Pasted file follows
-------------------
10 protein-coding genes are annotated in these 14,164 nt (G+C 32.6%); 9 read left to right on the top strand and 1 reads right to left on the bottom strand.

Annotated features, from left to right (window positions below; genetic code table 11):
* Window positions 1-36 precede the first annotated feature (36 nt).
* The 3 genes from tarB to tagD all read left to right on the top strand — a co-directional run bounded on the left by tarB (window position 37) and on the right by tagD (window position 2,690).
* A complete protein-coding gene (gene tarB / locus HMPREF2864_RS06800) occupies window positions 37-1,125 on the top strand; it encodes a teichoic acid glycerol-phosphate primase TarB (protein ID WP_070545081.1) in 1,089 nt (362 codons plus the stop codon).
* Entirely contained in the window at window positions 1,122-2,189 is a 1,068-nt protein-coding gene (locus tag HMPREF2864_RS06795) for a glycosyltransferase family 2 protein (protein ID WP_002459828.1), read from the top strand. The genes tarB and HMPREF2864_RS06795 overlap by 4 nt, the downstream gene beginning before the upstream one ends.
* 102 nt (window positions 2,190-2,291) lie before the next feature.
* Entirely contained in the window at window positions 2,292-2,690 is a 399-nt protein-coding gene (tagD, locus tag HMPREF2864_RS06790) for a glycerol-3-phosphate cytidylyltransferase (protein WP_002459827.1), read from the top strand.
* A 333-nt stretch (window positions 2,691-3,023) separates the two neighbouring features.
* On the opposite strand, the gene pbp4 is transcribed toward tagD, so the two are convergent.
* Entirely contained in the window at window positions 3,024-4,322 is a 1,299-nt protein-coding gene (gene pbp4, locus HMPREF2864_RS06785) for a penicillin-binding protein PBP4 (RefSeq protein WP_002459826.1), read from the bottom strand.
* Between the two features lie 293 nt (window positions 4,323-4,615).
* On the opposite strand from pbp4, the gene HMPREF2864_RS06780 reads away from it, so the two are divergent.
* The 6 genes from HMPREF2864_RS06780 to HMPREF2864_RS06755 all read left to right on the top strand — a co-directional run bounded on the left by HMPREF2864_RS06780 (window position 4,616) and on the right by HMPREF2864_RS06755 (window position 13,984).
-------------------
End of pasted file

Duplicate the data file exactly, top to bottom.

10 protein-coding genes are annotated in these 14,164 nt (G+C 32.6%); 9 read left to right on the top strand and 1 reads right to left on the bottom strand.

Annotated features, from left to right (window positions below; genetic code table 11):
* Window positions 1-36 precede the first annotated feature (36 nt).
* The 3 genes from tarB to tagD all read left to right on the top strand — a co-directional run bounded on the left by tarB (window position 37) and on the right by tagD (window position 2,690).
* A complete protein-coding gene (gene tarB / locus HMPREF2864_RS06800) occupies window positions 37-1,125 on the top strand; it encodes a teichoic acid glycerol-phosphate primase TarB (protein ID WP_070545081.1) in 1,089 nt (362 codons plus the stop codon).
* Entirely contained in the window at window positions 1,122-2,189 is a 1,068-nt protein-coding gene (locus tag HMPREF2864_RS06795) for a glycosyltransferase family 2 protein (protein ID WP_002459828.1), read from the top strand. The genes tarB and HMPREF2864_RS06795 overlap by 4 nt, the downstream gene beginning before the upstream one ends.
* 102 nt (window positions 2,190-2,291) lie before the next feature.
* Entirely contained in the window at window positions 2,292-2,690 is a 399-nt protein-coding gene (tagD, locus tag HMPREF2864_RS06790) for a glycerol-3-phosphate cytidylyltransferase (protein WP_002459827.1), read from the top strand.
* A 333-nt stretch (window positions 2,691-3,023) separates the two neighbouring features.
* On the opposite strand, the gene pbp4 is transcribed toward tagD, so the two are convergent.
* Entirely contained in the window at window positions 3,024-4,322 is a 1,299-nt protein-coding gene (gene pbp4, locus HMPREF2864_RS06785) for a penicillin-binding protein PBP4 (RefSeq protein WP_002459826.1), read from the bottom strand.
* Between the two features lie 293 nt (window positions 4,323-4,615).
* On the opposite strand from pbp4, the gene HMPREF2864_RS06780 reads away from it, so the two are divergent.
* The 6 genes from HMPREF2864_RS06780 to HMPREF2864_RS06755 all read left to right on the top strand — a co-directional run bounded on the left by HMPREF2864_RS06780 (window position 4,616) and on the right by HMPREF2864_RS06755 (window position 13,984).